Smoke rises after an air strike hits an army base as tribesmen loyal to Al Houthi rebels chant slogans during a gathering aimed at mobilising more fighters in Sana’a on Sunday. Photo: AP
Dubai: As international consultations intensify to put an end to the Yemen war, Iran-backed Al Houthi militias formed a government in Sana’a in what analysts said a move to torpedo any possible resumption of talks.
The appointment of Abdul Aziz Saleh Habtour as prime minster of the rebels’ “national salvation” government in Sana’a coincided with the arrival of the UN special envoy to Yemen Esmail Ould Shaikh Ahmad to Riyadh to hold talks with internationally-recognised Yemeni President Abd Rabbo Mansour Hadi.
Commenting on Al Houthi’s move, Aden-based Yemeni analyst Fadel Al Rubeir said, “I believe the move is a pre-emptive to the next round of political negotiations.”
Al Houthis, he continued, “aim to sabotage the next round [of talks] and to say ‘hey we are here on the ground’,” he told Gulf News.
Habtour is the former governor of the southern port city of Aden and one of the members of the political bureau of the ousted Yemeni president Ali Abdullah Saleh’s General People’s Congress.
Appointing Habtour was decided by the “supreme political council” created last July by Al Houthis and their supporters.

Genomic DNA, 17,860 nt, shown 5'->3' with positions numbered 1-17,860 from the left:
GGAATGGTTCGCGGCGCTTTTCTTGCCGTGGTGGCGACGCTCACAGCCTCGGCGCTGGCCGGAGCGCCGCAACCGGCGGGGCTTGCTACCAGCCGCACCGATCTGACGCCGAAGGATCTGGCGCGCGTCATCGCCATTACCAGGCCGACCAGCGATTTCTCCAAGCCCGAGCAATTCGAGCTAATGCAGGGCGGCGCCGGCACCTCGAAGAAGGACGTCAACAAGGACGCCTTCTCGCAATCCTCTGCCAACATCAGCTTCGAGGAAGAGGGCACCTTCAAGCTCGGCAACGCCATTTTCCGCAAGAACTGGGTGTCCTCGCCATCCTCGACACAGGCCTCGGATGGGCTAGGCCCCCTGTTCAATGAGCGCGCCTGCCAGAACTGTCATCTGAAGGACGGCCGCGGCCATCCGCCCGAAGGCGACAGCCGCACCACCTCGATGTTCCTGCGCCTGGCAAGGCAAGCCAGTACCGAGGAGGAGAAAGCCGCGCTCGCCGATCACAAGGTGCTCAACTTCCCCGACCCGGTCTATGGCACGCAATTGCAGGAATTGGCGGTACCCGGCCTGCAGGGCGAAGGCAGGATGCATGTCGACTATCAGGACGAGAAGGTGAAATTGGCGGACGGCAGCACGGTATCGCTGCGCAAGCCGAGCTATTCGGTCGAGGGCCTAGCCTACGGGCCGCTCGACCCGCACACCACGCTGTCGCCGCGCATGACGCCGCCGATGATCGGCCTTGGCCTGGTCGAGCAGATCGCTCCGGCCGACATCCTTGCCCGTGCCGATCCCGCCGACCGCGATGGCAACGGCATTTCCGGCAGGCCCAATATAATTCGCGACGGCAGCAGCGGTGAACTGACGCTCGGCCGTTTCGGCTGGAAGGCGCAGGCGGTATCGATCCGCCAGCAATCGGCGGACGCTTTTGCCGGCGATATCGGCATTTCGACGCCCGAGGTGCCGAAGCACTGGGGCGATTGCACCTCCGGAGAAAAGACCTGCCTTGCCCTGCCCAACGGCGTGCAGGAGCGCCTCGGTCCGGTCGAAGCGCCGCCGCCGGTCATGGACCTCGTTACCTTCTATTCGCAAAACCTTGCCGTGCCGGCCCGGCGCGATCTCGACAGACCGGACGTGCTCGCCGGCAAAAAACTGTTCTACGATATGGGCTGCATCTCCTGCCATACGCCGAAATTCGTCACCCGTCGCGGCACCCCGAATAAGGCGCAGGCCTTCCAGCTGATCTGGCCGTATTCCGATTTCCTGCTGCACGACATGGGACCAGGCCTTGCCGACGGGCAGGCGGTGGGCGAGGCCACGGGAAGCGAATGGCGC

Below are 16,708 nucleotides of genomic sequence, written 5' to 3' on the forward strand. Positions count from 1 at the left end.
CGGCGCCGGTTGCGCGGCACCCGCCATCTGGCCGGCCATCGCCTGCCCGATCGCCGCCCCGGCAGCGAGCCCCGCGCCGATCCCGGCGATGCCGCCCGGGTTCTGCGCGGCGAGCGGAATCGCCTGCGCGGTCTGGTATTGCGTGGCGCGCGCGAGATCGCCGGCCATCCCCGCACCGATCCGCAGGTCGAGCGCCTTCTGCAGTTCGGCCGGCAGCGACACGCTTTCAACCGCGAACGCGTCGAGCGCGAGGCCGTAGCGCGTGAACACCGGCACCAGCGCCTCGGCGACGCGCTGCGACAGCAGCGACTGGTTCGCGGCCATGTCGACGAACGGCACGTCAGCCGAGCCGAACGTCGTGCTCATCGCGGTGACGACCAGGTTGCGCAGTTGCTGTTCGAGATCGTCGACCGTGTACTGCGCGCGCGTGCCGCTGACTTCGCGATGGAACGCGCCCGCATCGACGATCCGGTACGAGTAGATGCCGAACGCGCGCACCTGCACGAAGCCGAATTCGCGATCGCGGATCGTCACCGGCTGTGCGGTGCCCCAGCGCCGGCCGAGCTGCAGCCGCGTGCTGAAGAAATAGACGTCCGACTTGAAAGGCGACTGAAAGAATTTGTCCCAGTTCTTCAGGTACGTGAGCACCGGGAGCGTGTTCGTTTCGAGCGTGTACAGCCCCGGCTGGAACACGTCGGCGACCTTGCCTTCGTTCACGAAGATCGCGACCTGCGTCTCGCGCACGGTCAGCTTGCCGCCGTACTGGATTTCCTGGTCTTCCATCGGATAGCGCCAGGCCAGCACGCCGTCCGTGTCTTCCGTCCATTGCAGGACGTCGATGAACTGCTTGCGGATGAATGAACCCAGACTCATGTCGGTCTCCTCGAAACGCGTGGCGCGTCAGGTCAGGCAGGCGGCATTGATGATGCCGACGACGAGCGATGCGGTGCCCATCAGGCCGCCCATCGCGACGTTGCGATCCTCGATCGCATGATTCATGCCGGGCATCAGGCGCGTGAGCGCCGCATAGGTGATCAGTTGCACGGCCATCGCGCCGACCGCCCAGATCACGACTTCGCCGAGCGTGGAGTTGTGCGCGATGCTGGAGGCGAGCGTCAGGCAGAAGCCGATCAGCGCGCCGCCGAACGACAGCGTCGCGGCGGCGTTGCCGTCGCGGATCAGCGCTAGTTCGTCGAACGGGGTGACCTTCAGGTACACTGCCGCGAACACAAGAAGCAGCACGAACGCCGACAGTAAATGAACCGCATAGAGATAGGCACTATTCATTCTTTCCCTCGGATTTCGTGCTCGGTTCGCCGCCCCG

“Choosing a figure from the south aims to hit the legitimacy of the internationally-recognised government of Hadi,” commented Mu’ataz Salameh, head of the Gulf Program at Cairo-based Al Ahram Strategic Studies Centre.
“This emphasises the desire of Al Houthis and their supporter Saleh to tighten their grip on power and put some pressure on the coming talks,” Salameh told Gulf News.
Asked how the rebels could tighten their grip on power while they face difficulty in getting international recognition or cooperation, Salameh said “they don’t have a strategic vision or a view of a modern Yemen or a new Yemen ... They deal with the present only.”
Meanwhile, political efforts are under way to revive the deadlocked peace talks.
“Yemen has suffered a lot and Yemenis have to achieve peace as a service to their country and society,” Ould Shaikh Ahmad was quoted as saying after his talks with Hadi.
At the same time, UN Emergency Relief Coordinator Stephen O’Brien started on Sunday a two-day visit to Yemen aims to personally assess the situation in the war-torn country.
On another front, a high-ranking American official was quoted as saying that Washington agrees that it is necessary to reach an immediate cessation of fighting in Yemen in addition to a comprehensive solution.
Such a solution, the official explained, should be sequential in its security and political steps.
“There should be actions to remove the armed forces from Sana’a before a new cabinet is formed to take power in the capital,” the official was quoted as telling the Saudi-owned pan-Arab Al Sharq Al Awsat.
According to UN estimates, the conflict in Yemen has killed more than 6,600 people and displaced nearly three million since March 2015, when the Saudi-led Arab coalition started their military campaign to restore legitimacy in Yemen.
Earlier peace talks to end 18 months of war in Yemen ended in Kuwait last August without any result.